Effective governance of Caribbean cricket has long been an issue under the radar of Caricom leaders. Caricom Chairman, Prime Minister of Dominica, Roosevelt Skerrit at a press conference held at the end of the 37th Regular Meeting of the Conference of Caricom Heads last evening, told media operatives that, having discussed cricket, a new Prime Ministerial sub-committee will be created.
“There were two before; one on governance issues and one of the larger issues confronting cricket…this is a new committee on cricket mandated to examine all matters relating to the development of cricket which is a very wide area of concentration,” Prime Minister Skerrit said.
In March, Grenada’s Prime Minister Keith Mitchell threatened to step down as Chairman of Caricom’s sub-committee on cricket governance, after being at the forefront of spearheading efforts to affect the restructuring of the West Indies Cricket Board. He also endorsed the 2015 Barriteau Report provision which recommended the immediate dissolution of the WICB.
At the 27th Inter-Sessional Conference of Heads of Government of the Caribbean held in Belize earlier in the year, leaders discussed the problems facing West Indies cricket, which include governance. At that meeting leaders signalled their intention to approach the International Cricket Council.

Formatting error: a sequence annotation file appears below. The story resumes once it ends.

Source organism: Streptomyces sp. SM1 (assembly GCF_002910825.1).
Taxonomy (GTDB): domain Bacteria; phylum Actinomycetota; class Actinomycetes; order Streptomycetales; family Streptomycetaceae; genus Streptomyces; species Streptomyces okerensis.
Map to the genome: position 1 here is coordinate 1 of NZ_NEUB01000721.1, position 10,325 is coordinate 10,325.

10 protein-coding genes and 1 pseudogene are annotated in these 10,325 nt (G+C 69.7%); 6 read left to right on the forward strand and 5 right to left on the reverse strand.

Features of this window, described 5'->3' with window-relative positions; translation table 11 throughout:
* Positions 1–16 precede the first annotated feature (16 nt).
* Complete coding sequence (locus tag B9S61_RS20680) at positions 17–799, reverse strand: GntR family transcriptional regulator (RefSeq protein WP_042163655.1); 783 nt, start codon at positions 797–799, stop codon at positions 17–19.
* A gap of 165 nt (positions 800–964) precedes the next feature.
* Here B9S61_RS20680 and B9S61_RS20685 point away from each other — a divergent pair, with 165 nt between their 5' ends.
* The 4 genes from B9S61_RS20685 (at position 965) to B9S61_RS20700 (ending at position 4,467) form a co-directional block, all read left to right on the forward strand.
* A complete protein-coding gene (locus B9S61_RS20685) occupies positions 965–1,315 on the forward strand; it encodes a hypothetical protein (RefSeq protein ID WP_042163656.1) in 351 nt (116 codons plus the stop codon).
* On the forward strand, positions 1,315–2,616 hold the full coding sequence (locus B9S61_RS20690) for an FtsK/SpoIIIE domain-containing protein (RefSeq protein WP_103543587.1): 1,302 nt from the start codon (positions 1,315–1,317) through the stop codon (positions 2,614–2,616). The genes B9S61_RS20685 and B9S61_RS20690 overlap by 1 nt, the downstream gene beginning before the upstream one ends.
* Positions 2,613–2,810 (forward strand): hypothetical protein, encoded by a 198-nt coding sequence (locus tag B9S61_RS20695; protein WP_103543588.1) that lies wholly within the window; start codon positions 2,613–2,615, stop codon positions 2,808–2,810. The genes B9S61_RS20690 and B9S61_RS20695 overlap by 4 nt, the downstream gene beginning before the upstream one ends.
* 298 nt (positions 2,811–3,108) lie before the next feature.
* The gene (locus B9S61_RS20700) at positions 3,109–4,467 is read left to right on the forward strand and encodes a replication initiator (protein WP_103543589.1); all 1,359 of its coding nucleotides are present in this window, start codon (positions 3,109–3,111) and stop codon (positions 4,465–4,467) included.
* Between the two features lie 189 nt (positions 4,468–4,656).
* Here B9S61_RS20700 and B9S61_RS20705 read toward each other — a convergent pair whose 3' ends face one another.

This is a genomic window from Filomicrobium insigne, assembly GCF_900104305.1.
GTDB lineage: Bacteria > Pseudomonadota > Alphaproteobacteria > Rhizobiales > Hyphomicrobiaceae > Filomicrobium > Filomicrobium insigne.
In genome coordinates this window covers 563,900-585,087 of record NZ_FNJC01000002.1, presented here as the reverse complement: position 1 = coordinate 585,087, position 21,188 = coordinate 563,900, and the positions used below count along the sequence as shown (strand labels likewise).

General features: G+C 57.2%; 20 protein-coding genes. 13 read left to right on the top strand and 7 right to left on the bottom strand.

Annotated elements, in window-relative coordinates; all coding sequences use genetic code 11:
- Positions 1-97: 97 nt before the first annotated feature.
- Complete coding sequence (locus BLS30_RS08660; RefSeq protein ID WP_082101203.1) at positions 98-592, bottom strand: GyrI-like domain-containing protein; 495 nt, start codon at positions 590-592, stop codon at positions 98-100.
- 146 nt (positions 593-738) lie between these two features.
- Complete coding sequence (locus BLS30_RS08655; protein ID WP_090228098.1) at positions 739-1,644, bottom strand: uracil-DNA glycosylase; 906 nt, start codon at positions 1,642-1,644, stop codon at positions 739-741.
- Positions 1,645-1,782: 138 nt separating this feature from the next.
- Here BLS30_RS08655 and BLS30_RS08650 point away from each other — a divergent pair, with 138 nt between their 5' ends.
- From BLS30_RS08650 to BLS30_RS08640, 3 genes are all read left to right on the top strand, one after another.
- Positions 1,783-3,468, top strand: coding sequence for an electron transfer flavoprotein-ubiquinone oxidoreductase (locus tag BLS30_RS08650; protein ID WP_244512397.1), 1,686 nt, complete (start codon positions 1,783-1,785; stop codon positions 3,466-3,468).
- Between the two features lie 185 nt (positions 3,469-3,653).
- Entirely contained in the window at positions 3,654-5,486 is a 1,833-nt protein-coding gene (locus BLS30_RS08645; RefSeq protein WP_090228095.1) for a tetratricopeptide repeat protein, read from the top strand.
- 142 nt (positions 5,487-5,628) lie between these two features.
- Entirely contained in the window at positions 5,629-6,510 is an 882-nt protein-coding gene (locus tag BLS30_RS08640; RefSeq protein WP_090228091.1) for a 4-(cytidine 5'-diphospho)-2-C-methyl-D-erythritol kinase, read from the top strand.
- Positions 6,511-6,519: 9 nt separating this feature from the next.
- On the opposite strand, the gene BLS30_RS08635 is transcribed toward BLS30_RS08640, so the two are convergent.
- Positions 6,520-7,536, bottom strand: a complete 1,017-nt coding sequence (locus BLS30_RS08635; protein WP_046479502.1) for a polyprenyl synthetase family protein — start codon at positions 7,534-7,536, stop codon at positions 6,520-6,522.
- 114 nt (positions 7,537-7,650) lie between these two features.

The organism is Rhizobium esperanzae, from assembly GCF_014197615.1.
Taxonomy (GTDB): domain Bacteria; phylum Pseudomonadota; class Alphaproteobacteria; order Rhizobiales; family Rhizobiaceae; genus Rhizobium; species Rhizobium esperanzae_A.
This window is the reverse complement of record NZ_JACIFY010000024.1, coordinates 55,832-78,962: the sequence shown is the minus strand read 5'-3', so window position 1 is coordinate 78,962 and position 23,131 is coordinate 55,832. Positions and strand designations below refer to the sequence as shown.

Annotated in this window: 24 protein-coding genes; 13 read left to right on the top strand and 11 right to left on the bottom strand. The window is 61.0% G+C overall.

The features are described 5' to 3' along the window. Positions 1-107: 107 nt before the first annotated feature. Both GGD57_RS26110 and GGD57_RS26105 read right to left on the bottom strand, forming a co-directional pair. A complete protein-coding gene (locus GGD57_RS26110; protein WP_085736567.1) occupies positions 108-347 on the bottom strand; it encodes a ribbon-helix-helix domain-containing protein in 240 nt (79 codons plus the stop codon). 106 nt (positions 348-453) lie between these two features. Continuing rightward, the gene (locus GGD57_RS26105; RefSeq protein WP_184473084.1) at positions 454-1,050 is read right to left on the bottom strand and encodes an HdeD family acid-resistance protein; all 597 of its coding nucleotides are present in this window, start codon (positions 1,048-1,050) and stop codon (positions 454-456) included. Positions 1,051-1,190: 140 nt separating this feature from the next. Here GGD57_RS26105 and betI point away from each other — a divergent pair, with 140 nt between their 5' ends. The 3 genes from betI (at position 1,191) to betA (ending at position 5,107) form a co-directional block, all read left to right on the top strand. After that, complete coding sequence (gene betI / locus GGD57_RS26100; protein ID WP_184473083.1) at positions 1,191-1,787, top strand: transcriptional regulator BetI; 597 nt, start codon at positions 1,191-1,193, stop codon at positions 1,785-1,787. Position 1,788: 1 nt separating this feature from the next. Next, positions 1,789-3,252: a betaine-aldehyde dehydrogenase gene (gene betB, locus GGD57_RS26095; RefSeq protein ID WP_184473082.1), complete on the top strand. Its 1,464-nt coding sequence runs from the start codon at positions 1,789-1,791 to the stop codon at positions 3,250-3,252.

Barbados’ Prime Minister, Freundel Stuart then stated that Heads of Government had to intervene to protect the interests of the people in the region, in the face of a stand-off between the WICB and Caricom Heads of Government. The stand-off was over the state of West Indies cricket and the issue of cricket governance.
During that summit, leaders also examined recommendations coming out of a report by a special cricket review panel chaired by Professor and Pro Vice Chancellor of the University of the West Indies, Dr Eudine Barriteau.
A Final report of the Review Panel on the Governance of Cricket which was issued in April last indicated that West Indies cricket had failed to evolve in a manner which accords with the exigencies of the modern game. The report also added that cricket continues to be governed by a structure that is not reflective of the transformation of the game elsewhere.
“This is especially evident in relation to the requirements of the player-coaching community, stakeholder investors, and the expectations of the Caribbean cricketing public. The existing governance structure, in its most essential features, remains closely aligned to its origins in the early 20th century when it was established to coordinate inter-colonial tournaments, select West Indian XIs and touring teams, than with the modern governance, administration and ongoing commercial progress of the industry of cricket in other parts of the world,” the report stated. (GINA)